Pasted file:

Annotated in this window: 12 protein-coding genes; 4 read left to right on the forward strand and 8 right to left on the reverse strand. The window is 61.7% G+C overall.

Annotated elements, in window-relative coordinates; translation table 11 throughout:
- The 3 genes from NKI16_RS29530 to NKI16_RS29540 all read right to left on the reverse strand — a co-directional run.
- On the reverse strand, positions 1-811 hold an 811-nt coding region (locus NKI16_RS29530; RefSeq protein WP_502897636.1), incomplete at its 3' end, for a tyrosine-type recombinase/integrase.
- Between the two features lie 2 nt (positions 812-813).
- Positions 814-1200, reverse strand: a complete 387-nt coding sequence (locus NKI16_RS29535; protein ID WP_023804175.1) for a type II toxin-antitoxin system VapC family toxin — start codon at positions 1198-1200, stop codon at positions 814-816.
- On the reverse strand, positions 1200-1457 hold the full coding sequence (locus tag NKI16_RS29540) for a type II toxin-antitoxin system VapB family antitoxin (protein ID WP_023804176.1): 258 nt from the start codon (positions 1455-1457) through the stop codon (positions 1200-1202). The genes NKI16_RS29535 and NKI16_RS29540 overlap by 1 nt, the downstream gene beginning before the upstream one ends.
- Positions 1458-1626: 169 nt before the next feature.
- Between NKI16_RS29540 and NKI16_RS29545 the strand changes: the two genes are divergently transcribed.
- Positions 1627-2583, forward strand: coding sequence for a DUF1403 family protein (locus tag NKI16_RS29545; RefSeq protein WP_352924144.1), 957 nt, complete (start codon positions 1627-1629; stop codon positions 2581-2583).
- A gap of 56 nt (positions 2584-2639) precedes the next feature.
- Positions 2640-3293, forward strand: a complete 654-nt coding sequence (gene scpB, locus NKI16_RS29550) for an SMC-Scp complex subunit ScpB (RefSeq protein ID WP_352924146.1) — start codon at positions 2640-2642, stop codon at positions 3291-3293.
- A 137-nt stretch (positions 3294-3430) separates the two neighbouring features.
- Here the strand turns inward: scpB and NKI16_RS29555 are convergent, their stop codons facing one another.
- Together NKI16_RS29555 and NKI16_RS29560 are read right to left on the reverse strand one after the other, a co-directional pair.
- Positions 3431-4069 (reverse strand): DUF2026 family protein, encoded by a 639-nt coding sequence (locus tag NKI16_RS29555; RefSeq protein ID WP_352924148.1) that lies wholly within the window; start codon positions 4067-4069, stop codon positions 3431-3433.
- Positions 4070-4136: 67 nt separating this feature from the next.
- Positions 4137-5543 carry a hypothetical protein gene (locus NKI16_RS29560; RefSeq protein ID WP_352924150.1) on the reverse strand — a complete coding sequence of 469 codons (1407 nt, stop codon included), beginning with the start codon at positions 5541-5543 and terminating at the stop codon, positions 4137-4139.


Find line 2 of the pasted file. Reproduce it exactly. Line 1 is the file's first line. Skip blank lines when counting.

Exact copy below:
Annotated elements, in window-relative coordinates; translation table 11 throughout: